Title: The Dark That Dwells
Authors: Ryan Roddy & Matt Digman
Format: I read the Kindle eBook
Synopsis from Author’s Website:
In a galaxy far from their birthplace, humanity survives, raised from ruin by the only god whose name they remember. As their civilization expands across the stars once more, wondrous knowledge awaits them: pathways through space and time, abandoned fleets of alien ships, and technology that can prolong one’s life.
But an evil slumbers there as well, one that feeds not only on flesh but on the minds of men.
Ranger. Warrior. Tyrant. Arcanist.
Forced together by fate on paths that collide in chaos, they must fight to survive.
Did I like it?
Yes, a lot actually. This was an easy five-star read for me and I could tell it would be within the first 100 pages of the book. If I had to use one word to describe it, that word would be “epic.” It just felt so big and grand with big things happening across numerous worlds. This felt very much like great epic fantasy, but in space. There were a nice mix of characters covering the gamut of good, bad and several places in between the two. The book is told from several points of view which only adds to the “big” feeling of the story.
What is the setting?
This is definitely sci-if set in the far future, where humans have colonized the stars and have encountered other races of intelligent life.
Swords, lasers or guns?
All three along with magic used as a weapon when needed. Big space battles, up close hand-to-hand combat and planetary invasions, oh my!
What was something annoying about the book?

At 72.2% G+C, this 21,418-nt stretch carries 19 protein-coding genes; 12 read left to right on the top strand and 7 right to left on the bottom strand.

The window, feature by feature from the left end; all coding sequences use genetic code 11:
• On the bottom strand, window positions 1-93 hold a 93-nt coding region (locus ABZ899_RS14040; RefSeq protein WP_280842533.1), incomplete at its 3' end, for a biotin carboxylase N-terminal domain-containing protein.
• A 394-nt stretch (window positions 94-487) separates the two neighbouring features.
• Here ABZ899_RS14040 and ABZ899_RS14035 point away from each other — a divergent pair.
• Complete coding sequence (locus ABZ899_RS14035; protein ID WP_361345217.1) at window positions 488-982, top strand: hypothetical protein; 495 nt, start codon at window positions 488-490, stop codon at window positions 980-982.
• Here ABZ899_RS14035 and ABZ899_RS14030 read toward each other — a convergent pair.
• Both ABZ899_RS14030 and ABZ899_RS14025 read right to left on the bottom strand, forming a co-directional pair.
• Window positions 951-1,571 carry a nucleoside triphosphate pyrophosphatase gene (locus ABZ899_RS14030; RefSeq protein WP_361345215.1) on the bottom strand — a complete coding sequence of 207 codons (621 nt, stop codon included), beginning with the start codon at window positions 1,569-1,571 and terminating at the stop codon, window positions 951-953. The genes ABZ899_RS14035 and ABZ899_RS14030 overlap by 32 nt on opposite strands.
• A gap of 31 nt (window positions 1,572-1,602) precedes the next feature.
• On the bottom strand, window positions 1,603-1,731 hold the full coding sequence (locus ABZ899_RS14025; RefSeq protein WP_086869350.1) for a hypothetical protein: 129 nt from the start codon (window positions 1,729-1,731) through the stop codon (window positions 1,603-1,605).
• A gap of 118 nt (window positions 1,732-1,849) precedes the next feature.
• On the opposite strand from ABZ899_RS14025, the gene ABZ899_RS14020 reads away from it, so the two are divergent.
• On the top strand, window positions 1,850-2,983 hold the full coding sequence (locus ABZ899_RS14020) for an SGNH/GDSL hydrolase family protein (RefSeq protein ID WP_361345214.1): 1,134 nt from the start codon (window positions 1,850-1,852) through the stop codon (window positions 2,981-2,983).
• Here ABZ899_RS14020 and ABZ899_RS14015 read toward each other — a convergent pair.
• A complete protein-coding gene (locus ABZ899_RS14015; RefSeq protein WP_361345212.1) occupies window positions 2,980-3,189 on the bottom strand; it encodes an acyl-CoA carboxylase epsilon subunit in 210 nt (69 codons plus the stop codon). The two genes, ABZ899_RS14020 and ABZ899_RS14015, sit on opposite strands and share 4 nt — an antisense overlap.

The Sidna character is just a real jerk for most of the book. It eventually begins to make some sense why she is this way but she is almost unbearable, especially for a character that is supposed to be on the good guy side.
Any villainous villains?
Yes! Tieger, his bone-white powered suit and his hammer, Janus, that he can pull from another dimension is a great bad guy. Just pure rage personified.
Is it safe for kids?
Yes. There is no sex to speak of and very little language. There obviously is some violence and because of that and the complexity of the story, I might suggest age 13 and up.
Did I have a favorite character?
This is easy. Hermès, the shape shifting, Artificial intelligence, is great, both for the comedic relief he brings and because there clearly is even more to him than we have already seen. I am looking forward to the future books to get to know him better.
This was such a good debut novel from this married couple writing team. Frankly, I am stunned at how good it was. I only wish I had discovered this closer to when the sequel comes out so that I do not have to wait so long.